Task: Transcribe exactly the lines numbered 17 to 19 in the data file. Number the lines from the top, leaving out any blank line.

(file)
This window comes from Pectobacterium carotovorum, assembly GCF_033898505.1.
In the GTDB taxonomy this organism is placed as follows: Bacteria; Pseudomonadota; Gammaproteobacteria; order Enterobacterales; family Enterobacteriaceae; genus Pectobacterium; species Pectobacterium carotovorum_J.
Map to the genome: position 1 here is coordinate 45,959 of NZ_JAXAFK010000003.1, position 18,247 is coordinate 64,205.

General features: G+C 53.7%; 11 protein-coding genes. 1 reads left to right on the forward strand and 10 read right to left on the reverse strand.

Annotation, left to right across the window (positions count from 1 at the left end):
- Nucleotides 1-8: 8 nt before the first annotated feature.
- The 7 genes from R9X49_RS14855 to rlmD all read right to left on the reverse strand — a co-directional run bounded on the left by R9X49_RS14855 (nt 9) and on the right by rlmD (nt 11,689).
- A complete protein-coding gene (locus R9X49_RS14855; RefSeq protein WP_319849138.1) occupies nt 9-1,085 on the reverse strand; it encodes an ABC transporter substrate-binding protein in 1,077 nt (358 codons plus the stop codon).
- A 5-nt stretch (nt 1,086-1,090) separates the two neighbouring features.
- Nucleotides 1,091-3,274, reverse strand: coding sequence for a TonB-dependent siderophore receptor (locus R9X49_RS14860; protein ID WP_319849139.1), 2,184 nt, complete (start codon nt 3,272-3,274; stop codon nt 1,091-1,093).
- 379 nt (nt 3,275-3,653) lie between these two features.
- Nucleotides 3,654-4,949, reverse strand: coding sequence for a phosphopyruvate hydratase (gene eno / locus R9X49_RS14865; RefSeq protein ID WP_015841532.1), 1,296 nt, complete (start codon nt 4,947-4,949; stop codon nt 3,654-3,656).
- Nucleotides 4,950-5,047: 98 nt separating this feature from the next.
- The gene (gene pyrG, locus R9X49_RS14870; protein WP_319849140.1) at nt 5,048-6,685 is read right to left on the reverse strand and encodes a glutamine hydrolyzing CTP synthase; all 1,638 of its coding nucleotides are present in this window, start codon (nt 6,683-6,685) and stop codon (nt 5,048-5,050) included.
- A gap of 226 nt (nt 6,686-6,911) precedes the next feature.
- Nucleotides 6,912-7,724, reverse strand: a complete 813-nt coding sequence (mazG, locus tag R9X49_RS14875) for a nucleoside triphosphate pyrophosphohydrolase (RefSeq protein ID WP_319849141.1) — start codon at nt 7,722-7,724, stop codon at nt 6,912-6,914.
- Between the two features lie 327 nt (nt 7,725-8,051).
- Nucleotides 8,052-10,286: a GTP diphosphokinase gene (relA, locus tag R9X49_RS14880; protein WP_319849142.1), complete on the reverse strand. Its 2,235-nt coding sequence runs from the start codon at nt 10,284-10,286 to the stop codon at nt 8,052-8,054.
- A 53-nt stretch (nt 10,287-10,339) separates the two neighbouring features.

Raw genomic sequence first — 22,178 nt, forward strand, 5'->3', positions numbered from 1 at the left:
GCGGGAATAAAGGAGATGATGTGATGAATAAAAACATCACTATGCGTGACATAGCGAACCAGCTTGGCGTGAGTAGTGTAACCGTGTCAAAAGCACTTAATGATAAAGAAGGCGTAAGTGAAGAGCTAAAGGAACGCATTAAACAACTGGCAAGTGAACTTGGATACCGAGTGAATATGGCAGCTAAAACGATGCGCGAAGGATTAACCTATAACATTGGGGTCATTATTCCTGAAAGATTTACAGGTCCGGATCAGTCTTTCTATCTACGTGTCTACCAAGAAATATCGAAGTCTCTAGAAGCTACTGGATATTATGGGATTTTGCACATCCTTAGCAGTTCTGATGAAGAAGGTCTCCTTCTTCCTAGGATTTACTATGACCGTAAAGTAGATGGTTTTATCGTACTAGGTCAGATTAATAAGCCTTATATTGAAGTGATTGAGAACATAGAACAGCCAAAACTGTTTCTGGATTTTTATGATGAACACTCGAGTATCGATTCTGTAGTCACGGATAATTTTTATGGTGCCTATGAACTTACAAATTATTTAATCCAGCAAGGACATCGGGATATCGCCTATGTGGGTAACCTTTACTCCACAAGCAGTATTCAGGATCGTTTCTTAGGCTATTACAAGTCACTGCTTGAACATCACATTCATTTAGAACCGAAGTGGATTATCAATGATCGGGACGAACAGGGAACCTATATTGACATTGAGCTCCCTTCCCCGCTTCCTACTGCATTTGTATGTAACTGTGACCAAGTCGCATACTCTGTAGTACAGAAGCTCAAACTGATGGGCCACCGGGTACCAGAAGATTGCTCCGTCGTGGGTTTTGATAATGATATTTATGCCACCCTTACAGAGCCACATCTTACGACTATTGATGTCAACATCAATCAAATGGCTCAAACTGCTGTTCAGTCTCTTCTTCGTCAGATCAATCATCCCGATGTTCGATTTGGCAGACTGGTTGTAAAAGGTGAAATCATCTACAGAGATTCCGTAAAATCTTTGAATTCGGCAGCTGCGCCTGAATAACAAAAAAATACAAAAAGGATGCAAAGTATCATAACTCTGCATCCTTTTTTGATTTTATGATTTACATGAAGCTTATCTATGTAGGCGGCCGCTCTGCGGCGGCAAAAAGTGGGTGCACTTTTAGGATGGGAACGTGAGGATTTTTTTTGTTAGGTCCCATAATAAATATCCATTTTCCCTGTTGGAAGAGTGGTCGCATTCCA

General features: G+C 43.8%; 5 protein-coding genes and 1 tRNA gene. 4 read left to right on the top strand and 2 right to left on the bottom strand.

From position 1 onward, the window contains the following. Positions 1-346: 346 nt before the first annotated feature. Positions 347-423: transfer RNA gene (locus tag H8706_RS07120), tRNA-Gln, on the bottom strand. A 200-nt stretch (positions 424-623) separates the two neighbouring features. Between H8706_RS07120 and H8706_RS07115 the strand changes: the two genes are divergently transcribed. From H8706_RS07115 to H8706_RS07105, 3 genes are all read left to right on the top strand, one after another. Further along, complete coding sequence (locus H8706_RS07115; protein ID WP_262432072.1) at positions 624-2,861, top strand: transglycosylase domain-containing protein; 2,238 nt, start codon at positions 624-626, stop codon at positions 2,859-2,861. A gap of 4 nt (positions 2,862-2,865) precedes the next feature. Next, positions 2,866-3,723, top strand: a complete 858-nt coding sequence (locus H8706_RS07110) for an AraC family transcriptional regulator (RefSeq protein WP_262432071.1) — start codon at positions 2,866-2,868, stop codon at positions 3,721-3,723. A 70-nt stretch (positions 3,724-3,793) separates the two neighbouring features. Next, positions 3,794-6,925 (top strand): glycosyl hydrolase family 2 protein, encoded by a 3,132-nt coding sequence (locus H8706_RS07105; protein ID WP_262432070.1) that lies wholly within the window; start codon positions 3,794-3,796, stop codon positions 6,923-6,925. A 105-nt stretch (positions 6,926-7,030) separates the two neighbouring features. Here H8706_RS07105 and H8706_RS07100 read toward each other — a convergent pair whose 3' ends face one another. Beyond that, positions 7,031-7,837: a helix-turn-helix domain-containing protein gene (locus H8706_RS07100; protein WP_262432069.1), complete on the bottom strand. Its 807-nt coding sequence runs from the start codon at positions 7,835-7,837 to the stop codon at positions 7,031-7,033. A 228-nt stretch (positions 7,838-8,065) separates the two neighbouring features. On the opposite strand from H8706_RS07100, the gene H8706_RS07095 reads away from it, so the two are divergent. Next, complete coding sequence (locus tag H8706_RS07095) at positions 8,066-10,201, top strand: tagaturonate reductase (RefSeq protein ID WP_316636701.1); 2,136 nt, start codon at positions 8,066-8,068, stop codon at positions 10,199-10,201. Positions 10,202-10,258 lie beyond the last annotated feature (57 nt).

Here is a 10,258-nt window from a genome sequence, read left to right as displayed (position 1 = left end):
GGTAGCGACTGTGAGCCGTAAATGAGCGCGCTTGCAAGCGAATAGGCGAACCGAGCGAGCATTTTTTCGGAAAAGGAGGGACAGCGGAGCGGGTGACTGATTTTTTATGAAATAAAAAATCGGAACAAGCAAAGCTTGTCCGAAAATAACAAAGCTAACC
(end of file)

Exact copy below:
- Between the two features lie 327 nt (nt 7,725-8,051).
- Nucleotides 8,052-10,286: a GTP diphosphokinase gene (relA, locus tag R9X49_RS14880; protein WP_319849142.1), complete on the reverse strand. Its 2,235-nt coding sequence runs from the start codon at nt 10,284-10,286 to the stop codon at nt 8,052-8,054.
- A 53-nt stretch (nt 10,287-10,339) separates the two neighbouring features.